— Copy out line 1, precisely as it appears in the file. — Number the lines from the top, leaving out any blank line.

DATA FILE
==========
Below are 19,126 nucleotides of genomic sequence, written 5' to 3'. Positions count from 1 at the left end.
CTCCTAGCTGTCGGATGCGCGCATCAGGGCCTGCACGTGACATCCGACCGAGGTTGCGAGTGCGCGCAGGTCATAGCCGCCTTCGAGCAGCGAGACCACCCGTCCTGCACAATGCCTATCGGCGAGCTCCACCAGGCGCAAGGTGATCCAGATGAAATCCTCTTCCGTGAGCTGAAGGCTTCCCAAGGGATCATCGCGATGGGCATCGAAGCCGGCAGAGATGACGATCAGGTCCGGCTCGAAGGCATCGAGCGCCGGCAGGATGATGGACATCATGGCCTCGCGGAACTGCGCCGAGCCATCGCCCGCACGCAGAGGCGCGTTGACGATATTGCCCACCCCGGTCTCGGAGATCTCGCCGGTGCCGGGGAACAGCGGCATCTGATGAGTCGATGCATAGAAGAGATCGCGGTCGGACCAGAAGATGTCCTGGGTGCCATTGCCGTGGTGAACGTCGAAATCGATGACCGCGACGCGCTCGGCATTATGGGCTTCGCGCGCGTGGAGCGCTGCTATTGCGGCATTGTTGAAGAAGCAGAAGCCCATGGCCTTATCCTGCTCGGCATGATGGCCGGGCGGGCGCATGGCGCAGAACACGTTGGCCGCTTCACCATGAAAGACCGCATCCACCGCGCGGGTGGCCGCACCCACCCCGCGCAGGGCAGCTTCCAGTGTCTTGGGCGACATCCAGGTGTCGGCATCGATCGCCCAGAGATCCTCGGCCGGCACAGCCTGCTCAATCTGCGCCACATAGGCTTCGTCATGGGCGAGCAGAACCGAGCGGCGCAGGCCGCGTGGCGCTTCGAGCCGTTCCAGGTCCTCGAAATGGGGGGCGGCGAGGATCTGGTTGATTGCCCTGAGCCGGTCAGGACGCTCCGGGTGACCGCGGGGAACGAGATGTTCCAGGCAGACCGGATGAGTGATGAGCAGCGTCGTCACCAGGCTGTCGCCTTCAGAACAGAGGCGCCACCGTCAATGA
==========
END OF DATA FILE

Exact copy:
Below are 19,126 nucleotides of genomic sequence, written 5' to 3'. Positions count from 1 at the left end.